Gogo CEO Oakleigh Thorne told investors that the in-flight connectivity (IFC) service provider will deploy its 5G network a year later than planned during the company's March 11 fourth quarter 2020 earnings call.
Thorne's comments come in the third month of Gogo's first year as an all-business aviation company, after the sale of its commercial aviation business to Intelsat was completed in December 2020. Gogo's 5G network will become accessible to business aviation operators in North America as a single channel, combining their existing network's 4 megahertz of licensed spectrum with 60 megahertz of 2.4 unlicensed spectrum.
The company's new 5G network will leverage the existing 250 towers that enable its current 3G and 4G IFC network service on business jets today. The 5G network will use an unlicensed spectrum in the 2.4 GHz band, with a new modem and beamforming technology providing the airplane-to-ground station link.
"We're extremely pleased with the progress our team and our partners Cisco, Airspan, and FIRST RF have made on this project. However, as is true of many projects in the telecom and satellite space our schedule has slipped, primarily because of a supply chain delay for one particular microchip. And we now expect to deploy the network in 2022 instead of 2021," Thorne said.
Thorne also provided more details on how 5G will be enabled onboard business jets that are equipped with their AVANCE platform. AVANCE, enabled by a modem, and antennas, integrates a range of smart cabin features, and includes a built-in smart router that operators can manipulate for cockpit data as well as in-flight texting or calling.
"I don't think we've done justice to how AVANCE is truly a software-centric platform," Thorne said, referring to how Gogo has marked AVANCE in recent years. "So, what do we mean by software-centric? We mean that like Apple, where iOS is the operating system for all of their devices, AVANCE is our operating system and all of our devices whether L3 or L5 on the plane, our applications in the ground, on the ground - in the cloud on the ground, they all run on the same software."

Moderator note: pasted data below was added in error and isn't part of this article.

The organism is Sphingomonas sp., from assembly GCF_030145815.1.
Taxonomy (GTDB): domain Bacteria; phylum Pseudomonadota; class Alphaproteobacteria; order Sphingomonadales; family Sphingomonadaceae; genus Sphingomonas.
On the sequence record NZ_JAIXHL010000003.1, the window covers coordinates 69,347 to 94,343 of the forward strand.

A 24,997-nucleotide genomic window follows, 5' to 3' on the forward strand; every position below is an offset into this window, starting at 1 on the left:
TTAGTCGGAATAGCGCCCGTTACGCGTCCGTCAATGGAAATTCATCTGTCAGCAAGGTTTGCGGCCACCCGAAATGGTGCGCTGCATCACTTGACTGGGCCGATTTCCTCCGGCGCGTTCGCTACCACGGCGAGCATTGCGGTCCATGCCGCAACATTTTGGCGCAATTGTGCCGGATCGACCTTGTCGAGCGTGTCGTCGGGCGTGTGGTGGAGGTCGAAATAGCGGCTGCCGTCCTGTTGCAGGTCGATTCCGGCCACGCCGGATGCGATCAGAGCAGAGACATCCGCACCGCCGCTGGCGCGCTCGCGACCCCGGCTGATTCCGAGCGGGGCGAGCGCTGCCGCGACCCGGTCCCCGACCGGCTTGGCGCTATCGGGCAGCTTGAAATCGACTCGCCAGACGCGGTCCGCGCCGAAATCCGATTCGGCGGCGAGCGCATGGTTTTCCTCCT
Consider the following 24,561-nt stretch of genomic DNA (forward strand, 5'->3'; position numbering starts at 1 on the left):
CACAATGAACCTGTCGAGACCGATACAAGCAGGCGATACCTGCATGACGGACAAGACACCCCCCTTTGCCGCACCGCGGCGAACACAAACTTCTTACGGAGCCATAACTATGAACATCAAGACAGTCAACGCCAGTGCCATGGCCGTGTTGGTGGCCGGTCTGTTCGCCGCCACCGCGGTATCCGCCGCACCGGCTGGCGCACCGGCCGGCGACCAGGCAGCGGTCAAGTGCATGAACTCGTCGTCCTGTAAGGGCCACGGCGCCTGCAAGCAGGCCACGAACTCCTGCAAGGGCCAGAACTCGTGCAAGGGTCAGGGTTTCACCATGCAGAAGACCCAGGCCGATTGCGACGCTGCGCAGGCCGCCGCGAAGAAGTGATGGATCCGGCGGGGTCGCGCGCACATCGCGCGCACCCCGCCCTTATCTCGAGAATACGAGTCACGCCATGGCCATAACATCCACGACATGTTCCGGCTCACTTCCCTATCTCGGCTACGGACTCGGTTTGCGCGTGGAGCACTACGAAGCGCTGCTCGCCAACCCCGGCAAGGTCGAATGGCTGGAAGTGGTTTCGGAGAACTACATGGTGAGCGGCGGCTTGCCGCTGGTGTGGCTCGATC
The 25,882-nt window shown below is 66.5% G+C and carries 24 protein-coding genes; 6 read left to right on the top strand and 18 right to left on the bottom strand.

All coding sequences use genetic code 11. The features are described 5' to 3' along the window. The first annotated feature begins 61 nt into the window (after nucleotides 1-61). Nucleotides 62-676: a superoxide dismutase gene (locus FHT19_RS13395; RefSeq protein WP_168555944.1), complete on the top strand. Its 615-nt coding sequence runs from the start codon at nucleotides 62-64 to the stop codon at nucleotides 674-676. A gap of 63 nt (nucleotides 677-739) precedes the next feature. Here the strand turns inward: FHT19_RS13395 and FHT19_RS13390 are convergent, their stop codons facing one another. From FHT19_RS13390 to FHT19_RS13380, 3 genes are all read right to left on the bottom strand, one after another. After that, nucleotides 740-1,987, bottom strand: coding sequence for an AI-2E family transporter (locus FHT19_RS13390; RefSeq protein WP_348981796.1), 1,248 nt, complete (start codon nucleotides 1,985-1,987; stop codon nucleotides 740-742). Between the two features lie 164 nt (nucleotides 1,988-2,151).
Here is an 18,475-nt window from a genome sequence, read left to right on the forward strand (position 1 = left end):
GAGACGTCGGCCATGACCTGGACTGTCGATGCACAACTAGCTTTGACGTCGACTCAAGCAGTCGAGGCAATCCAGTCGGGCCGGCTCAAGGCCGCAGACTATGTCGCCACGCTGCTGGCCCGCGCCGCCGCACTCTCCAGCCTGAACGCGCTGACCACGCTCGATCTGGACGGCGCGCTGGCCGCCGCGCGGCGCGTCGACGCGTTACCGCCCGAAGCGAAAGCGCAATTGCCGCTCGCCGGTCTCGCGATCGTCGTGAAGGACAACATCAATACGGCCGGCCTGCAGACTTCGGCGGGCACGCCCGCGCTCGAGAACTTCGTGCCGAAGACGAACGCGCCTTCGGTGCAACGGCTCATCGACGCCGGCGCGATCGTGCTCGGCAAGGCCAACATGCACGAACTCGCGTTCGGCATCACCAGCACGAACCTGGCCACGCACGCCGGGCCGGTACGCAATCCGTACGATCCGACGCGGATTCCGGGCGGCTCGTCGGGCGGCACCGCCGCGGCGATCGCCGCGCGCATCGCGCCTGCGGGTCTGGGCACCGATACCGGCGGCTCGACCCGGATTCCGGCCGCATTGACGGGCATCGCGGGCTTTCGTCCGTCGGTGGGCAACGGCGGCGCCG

When 5G becomes available, business jet users could also use AVANCE to access multiple networks through one central in-flight portal.
"As I mentioned with 5G, it can aggregate multiple bearers or multiple networks into one channel, or SSID [Service Set IDentifier], if one wants to expand capacity for certain users on the airplane. It's engineered to be extensible, easily supporting the addition of new products and features, which soon we'll be able to load over the air," Thorne said.
Selling their commercial aviation division to Intelsat has also already proven to have come at a great time for Gogo as well. Gogo entered 2020 with 5,669 subscribers to its North American IFC network and finished the year increasing that number to 5,778.
Among business jets equipped with Gogo in North American airspace, flight activity for both charter and fractional operators was up through the end of February. Corporate flight departments also completed 75 percent of their February 2020 flight counts, according to Thorne.
Overall average Gogo data consumption per flight through the first two months of the year was also 20 percent above the average consumption that occurred during the same period a year ago.
"Though the business aviation market is relatively small compared to other mobility verticals, it holds a lot of opportunity for a niche-focused company like Gogo. 66 percent of the world's business aircraft are registered in North America," Thorne said. "And more than 70 percent of those roughly 18,000 aircraft do not yet have broadband in-flight connectivity. For the last five years, Gogo has added an average net of 400 aircraft online per year and we feel we can sustain that pace or a little better over our five-year planning horizon."